2. Build an online resume (website/Twitter account). Once you have awesome videos, don't post them on your personal social media pages if they're next to that previous post you wrote about ditching class or something. (Which, by the way, off topic - be sure to keep your personal social media accounts clean and remember that colleges might - and often do - look at your personal accounts to get a glimpse of who you are as a person. Make sure to make a good impression!)
Back to building an online resume/website and Twitter account...
In order to really showcase yourself, you'll want a website where you not only post your videos/reel but also where you can add stats, photos and academic & athletic achievements. You can use profile builders geared towards college-athletics' recruits, such as Athletes USA, BeRecruited, Inc., NCSA Sports or something similar. While these sites might pay off for some athletes, they are not always worth the investment for most. So if you want to skip the fees, you can create your own website/YouTube channel/professional Twitter account and include all of that information. Don't underestimate the power of hashtags in your postings!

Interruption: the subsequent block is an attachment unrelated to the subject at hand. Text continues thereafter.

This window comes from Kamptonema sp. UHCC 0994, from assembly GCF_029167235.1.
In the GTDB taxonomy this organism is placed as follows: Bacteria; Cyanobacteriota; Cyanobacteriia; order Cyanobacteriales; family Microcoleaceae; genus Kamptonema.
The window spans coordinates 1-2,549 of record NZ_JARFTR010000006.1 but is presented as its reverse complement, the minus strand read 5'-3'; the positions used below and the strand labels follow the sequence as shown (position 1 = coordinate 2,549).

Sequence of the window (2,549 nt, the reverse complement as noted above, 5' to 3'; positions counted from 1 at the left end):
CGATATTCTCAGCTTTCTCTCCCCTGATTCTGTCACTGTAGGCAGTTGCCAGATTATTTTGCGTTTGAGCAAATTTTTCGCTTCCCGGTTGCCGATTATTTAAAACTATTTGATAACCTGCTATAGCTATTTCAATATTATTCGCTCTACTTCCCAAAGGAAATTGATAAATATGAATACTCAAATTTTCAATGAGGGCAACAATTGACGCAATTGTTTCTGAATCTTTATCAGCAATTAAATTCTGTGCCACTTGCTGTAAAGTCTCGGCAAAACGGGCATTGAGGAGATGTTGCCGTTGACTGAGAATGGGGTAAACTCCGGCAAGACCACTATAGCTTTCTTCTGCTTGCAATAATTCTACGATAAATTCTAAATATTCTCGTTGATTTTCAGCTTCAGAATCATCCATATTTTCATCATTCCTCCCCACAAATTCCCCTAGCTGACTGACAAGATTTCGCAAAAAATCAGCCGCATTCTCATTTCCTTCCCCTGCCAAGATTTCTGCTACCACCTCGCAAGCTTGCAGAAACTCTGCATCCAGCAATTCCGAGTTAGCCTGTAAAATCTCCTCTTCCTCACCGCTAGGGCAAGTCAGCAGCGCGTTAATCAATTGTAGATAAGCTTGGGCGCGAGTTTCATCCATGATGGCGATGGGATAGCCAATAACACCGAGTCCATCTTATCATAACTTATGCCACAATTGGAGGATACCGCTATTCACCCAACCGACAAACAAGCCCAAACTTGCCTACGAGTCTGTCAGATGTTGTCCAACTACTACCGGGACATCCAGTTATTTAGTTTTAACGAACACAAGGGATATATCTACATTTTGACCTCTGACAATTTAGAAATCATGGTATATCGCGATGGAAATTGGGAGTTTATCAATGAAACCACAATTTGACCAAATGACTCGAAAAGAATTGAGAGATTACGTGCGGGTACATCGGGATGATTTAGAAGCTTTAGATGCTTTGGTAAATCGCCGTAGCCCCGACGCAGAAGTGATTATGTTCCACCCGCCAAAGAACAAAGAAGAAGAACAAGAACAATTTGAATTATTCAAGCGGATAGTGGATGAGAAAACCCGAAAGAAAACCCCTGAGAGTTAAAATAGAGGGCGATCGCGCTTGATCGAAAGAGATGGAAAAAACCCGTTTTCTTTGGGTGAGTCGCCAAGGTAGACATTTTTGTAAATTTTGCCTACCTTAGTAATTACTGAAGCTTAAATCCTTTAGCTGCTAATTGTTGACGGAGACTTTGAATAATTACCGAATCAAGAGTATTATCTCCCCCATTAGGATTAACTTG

3. Work with your high school coach. High school coaches can be very influential when it comes to you getting recruited and helping you get an athletic scholarship. After all, they're the ones who know your skills set best, so college coaches will rely on their input, feedback and recommendations. Speak with your coach about your plans to get their input, and ask them if they're willing to help support you through the process. Don't be discouraged if they say they don't have time - many coaches can't. But some coaches, like Pacifica High School's Coach Moon here locally, have been very supportive of their student-athletes and invest countless hours (of their own time) to help them. So it is always worth asking for help - you won't know the answer until you ask.